Sweet Sweetback's Baadasssss Song
In the 1940s, a young Afro-American orphan finds his home in a brothel. His sexual exploits become legend before long and he becomes a performer in a sex parlour. One night, two cops round him up but on their way, they also snag the activist Mu-Mu, a member of the Black Panthers. Things go downhill, the cops find a quiet corner to park in and proceed to put some serious hurt on Mu-Mu. Sweetback cannot look the other way and violently intervenes in the beating, leaving the two cops for dead. He’s on the run now, his flight from crooked justice taking him from Los Angeles to the Mexican border. Confrontations, betrayals and obstacles litter the path of his odyssey by foot, motorcycle and thumb through city and desert alike. A violent road movie calling for the fall of racism — and the rise of a new movement.
“This film is dedicated to all the Brothers and Sisters who had enough of the Man.” With these proud words blazing across its opening frames, SWEET SWEETBACK'S BAADASSSSS SONG announces a revolution as it single-handedly ignites a genre and new cinematic affirmation. Its impact convinced Hollywood that black cinema had a profitable audience, setting off the blaxploitation explosion. Melvin Van Peebles used all the tools at his disposal — wild art direction, unconventional framing, eccentric actors, multiple exposures, negatives, edgy editing, split-screens and other tricks of the era. Made on a minute budget, the outdoor scenes were shot guerrilla style, injecting an amplified realism. The jittery editing reflects the urgency of the film’s intentions. Shot freely, it ironically follows a man in his quest for freedom. The visionary Melvin Van Peebles, who had worked with Earth Wind & Fire, created a soundtrack that not only fuelled the film’s rhythm but cemented the sound of its imitators to come, confirming the alliance of black cinema and music in the ’70s. An X rating on release (under 17 not allowed) allowed Van Peebles (who gleefully admitted that many of his favourite movies were similarly classified) to plaster on his posters, “Rated X by an All-White Jury!”.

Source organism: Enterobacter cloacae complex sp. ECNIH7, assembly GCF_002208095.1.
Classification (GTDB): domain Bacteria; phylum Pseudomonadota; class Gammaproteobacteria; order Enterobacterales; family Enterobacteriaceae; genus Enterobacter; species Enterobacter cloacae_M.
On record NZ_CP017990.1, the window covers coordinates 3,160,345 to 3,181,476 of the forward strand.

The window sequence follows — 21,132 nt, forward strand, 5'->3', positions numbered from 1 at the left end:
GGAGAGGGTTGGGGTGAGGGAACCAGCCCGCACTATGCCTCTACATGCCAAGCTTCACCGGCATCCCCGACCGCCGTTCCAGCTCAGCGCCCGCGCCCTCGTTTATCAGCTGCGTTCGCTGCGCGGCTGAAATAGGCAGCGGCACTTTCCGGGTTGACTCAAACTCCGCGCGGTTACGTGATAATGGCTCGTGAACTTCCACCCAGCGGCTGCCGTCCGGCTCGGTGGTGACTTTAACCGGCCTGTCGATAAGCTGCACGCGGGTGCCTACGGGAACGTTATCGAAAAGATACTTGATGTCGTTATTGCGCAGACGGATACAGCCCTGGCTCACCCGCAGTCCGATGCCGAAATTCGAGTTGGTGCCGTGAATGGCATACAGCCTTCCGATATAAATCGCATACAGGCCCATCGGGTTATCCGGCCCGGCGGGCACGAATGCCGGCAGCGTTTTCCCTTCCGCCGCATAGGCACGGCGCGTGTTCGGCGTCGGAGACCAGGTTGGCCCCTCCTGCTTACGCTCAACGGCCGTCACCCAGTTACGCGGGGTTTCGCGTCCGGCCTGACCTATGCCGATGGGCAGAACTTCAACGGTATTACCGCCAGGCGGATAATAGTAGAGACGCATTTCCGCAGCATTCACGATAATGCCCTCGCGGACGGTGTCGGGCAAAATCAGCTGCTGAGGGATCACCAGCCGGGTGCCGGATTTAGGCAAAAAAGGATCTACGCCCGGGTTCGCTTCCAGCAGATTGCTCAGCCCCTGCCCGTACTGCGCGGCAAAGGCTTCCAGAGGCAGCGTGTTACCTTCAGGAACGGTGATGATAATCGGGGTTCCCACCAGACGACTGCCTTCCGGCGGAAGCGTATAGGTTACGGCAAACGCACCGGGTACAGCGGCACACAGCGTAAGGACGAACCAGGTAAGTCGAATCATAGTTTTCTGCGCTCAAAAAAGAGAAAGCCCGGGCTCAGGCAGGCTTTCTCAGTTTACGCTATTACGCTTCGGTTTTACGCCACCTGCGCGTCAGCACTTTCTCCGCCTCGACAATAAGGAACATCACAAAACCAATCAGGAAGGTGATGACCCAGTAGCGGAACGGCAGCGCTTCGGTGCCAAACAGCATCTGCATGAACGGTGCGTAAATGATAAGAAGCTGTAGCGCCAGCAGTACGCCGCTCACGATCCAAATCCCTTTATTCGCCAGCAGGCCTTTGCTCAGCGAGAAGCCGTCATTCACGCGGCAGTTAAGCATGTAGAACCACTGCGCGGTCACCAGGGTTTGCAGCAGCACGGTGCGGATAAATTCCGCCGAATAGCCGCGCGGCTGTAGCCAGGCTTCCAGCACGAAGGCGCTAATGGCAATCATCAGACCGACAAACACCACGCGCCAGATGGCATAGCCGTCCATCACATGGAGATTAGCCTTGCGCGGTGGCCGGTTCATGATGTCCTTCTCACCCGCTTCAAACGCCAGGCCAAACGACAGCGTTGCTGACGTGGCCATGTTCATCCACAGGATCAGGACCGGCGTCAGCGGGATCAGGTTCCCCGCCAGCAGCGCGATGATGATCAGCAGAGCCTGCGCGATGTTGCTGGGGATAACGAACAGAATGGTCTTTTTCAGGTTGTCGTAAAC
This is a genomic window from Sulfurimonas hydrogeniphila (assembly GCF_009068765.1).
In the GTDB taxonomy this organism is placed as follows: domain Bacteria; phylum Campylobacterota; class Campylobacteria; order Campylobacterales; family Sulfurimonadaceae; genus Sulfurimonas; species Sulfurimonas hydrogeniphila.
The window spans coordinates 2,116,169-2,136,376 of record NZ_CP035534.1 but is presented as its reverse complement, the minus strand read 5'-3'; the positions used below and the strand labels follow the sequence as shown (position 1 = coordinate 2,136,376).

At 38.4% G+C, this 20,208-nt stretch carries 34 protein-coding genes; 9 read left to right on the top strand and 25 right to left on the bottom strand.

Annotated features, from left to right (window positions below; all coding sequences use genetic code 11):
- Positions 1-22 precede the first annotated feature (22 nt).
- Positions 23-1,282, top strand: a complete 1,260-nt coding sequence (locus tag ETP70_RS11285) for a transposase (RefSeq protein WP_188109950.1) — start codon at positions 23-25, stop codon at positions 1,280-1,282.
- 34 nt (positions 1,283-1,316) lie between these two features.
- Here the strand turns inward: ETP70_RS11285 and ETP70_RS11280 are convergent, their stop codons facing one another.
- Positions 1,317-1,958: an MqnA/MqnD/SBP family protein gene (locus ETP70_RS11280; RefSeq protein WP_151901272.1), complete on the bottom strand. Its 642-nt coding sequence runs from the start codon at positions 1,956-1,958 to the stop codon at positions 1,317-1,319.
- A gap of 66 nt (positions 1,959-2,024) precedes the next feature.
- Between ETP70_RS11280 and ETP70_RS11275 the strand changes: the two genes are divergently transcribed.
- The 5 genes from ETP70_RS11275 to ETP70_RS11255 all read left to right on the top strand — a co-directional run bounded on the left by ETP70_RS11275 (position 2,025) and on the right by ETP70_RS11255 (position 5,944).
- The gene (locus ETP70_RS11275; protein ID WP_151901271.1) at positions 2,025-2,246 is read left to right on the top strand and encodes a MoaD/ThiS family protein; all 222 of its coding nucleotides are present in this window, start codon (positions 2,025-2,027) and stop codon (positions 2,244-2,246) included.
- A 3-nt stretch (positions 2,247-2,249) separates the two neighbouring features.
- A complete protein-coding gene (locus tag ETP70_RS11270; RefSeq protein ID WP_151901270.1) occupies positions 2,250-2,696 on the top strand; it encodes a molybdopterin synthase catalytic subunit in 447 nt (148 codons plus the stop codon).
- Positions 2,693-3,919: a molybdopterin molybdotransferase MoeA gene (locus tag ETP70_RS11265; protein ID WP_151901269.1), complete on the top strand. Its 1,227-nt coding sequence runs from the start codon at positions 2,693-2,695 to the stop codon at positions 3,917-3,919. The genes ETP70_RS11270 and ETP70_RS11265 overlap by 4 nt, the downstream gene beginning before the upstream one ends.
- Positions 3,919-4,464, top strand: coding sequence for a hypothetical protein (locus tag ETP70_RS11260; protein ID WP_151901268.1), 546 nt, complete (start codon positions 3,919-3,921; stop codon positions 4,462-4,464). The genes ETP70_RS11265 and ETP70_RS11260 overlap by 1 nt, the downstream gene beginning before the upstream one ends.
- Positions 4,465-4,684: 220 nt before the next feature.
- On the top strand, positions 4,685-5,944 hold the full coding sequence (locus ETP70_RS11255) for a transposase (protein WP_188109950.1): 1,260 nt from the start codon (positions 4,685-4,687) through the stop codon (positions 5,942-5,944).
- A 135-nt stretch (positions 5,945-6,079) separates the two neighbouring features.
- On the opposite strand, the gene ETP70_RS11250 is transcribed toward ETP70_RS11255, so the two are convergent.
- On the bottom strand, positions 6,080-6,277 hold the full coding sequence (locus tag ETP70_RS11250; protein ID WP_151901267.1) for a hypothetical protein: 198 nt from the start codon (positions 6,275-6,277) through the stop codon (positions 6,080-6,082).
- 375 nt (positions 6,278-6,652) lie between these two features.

— Marc Lamothe